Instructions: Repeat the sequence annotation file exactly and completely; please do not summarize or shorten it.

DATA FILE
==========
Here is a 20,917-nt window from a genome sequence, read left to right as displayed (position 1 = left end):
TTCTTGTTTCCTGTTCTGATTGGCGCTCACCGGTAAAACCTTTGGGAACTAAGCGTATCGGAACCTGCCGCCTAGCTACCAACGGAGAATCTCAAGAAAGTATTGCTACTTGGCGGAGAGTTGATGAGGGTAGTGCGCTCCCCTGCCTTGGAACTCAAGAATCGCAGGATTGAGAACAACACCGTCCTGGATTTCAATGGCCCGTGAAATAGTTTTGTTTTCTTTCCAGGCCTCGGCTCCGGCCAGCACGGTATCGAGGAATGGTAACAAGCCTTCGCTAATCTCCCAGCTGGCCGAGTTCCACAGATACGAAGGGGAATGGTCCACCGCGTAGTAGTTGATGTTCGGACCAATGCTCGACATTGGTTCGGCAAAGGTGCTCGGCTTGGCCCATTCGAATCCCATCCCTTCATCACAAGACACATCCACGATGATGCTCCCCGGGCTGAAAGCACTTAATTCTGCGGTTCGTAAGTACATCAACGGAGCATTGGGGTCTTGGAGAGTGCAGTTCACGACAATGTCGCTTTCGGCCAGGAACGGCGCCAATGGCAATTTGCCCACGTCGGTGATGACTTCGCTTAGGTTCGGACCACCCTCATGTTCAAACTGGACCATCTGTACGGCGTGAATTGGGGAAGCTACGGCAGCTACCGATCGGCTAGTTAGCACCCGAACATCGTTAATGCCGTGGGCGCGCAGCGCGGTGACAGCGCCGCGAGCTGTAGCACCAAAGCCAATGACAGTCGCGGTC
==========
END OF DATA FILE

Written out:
Here is a 20,917-nt window from a genome sequence, read left to right as displayed (position 1 = left end):
TTCTTGTTTCCTGTTCTGATTGGCGCTCACCGGTAAAACCTTTGGGAACTAAGCGTATCGGAACCTGCCGCCTAGCTACCAACGGAGAATCTCAAGAAAGTATTGCTACTTGGCGGAGAGTTGATGAGGGTAGTGCGCTCCCCTGCCTTGGAACTCAAGAATCGCAGGATTGAGAACAACACCGTCCTGGATTTCAATGGCCCGTGAAATAGTTTTGTTTTCTTTCCAGGCCTCGGCTCCGGCCAGCACGGTATCGAGGAATGGTAACAAGCCTTCGCTAATCTCCCAGCTGGCCGAGTTCCACAGATACGAAGGGGAATGGTCCACCGCGTAGTAGTTGATGTTCGGACCAATGCTCGACATTGGTTCGGCAAAGGTGCTCGGCTTGGCCCATTCGAATCCCATCCCTTCATCACAAGACACATCCACGATGATGCTCCCCGGGCTGAAAGCACTTAATTCTGCGGTTCGTAAGTACATCAACGGAGCATTGGGGTCTTGGAGAGTGCAGTTCACGACAATGTCGCTTTCGGCCAGGAACGGCGCCAATGGCAATTTGCCCACGTCGGTGATGACTTCGCTTAGGTTCGGACCACCCTCATGTTCAAACTGGACCATCTGTACGGCGTGAATTGGGGAAGCTACGGCAGCTACCGATCGGCTAGTTAGCACCCGAACATCGTTAATGCCGTGGGCGCGCAGCGCGGTGACAGCGCCGCGAGCTGTAGCACCAAAGCCAATGACAGTCGCGGTC